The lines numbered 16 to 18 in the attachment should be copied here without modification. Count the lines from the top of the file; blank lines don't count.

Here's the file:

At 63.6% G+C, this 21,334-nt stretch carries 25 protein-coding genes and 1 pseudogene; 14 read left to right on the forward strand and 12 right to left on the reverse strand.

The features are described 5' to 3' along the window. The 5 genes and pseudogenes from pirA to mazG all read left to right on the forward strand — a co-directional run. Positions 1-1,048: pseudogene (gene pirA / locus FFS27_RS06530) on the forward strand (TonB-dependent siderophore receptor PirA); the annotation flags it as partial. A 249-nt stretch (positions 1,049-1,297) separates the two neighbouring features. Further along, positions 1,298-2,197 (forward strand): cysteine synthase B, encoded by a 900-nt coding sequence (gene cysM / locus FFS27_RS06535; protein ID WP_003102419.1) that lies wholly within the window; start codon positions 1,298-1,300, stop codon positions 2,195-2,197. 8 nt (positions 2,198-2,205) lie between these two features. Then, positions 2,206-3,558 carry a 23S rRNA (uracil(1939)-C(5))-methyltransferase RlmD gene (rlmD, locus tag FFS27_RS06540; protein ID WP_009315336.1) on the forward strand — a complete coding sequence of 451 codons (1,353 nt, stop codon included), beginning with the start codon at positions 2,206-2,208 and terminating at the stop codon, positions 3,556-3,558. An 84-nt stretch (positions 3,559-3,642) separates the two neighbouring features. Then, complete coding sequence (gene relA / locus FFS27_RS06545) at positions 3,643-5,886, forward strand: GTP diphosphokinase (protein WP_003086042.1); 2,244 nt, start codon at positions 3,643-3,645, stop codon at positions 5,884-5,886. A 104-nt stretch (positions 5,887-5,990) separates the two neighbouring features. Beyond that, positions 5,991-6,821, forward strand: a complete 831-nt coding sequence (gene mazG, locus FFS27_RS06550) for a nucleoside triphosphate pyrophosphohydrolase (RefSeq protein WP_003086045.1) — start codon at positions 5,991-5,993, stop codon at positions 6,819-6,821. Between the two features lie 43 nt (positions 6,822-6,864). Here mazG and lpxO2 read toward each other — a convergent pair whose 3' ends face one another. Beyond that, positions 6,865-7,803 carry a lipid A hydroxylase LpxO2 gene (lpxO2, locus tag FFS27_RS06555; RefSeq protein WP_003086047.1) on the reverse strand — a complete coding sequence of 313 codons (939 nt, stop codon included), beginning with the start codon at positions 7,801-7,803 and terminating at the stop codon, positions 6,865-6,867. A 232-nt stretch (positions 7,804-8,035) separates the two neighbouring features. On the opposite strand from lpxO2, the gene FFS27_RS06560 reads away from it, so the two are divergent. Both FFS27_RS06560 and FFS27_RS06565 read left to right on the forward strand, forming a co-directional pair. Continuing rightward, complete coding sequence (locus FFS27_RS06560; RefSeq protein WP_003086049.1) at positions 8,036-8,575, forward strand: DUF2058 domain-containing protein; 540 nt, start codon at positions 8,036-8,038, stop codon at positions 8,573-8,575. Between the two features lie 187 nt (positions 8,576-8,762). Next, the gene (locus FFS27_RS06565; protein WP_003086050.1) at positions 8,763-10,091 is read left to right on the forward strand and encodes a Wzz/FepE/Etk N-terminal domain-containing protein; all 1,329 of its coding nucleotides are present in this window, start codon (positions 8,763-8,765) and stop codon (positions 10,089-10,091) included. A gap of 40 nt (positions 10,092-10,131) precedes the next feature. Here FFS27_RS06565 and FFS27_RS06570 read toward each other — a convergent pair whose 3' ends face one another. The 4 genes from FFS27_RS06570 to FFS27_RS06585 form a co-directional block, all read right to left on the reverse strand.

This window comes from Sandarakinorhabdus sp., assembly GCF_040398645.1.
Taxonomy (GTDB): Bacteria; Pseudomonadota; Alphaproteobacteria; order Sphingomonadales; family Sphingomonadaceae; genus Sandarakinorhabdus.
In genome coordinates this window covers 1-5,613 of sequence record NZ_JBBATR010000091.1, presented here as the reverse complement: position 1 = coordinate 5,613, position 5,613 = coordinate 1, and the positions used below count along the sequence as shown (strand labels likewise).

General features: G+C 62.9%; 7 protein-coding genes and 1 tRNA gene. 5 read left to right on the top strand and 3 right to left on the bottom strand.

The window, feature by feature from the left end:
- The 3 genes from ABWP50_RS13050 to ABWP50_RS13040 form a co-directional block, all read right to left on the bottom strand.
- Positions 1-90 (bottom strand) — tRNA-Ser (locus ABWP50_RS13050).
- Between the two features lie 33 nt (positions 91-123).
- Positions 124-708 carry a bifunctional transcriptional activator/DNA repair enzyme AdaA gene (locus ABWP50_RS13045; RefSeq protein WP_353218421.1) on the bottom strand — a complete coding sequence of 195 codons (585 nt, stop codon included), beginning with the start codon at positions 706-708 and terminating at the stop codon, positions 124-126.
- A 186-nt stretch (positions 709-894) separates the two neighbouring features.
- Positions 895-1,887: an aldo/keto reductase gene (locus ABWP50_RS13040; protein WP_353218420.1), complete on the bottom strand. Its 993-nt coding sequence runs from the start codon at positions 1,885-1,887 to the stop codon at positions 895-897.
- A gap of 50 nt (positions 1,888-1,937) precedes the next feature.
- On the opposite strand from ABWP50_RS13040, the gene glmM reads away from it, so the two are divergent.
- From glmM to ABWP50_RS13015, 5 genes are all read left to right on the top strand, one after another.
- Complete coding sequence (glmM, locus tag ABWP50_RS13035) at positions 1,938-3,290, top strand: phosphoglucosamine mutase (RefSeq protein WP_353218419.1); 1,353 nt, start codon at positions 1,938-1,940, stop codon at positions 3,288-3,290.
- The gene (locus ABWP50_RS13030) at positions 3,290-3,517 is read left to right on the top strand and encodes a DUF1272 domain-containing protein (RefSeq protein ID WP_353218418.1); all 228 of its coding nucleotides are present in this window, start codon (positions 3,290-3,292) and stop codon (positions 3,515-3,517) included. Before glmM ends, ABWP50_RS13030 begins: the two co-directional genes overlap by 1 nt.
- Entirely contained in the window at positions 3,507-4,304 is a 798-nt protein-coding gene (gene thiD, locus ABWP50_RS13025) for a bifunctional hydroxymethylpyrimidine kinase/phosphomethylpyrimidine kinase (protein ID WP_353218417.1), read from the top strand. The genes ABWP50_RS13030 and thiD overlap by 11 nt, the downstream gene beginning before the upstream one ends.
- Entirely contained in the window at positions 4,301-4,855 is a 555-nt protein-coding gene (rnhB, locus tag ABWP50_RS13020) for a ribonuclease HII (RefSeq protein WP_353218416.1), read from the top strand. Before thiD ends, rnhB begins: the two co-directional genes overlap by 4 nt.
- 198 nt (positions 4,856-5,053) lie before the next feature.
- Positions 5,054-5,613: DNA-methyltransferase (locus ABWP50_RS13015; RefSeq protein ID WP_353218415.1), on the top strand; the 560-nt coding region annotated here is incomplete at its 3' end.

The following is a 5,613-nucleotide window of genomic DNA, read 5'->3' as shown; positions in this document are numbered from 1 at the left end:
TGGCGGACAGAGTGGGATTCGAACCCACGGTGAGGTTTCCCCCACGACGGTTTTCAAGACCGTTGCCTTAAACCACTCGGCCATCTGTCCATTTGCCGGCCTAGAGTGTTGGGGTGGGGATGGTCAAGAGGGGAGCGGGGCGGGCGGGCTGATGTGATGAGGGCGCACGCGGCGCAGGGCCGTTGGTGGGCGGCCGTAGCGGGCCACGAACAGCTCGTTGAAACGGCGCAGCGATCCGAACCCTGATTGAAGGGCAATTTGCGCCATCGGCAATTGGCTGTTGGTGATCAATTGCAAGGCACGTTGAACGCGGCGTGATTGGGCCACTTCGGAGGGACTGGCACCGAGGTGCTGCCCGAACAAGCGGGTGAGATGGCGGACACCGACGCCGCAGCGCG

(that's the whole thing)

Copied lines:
- From glmM to ABWP50_RS13015, 5 genes are all read left to right on the top strand, one after another.
- Complete coding sequence (glmM, locus tag ABWP50_RS13035) at positions 1,938-3,290, top strand: phosphoglucosamine mutase (RefSeq protein WP_353218419.1); 1,353 nt, start codon at positions 1,938-1,940, stop codon at positions 3,288-3,290.
- The gene (locus ABWP50_RS13030) at positions 3,290-3,517 is read left to right on the top strand and encodes a DUF1272 domain-containing protein (RefSeq protein ID WP_353218418.1); all 228 of its coding nucleotides are present in this window, start codon (positions 3,290-3,292) and stop codon (positions 3,515-3,517) included. Before glmM ends, ABWP50_RS13030 begins: the two co-directional genes overlap by 1 nt.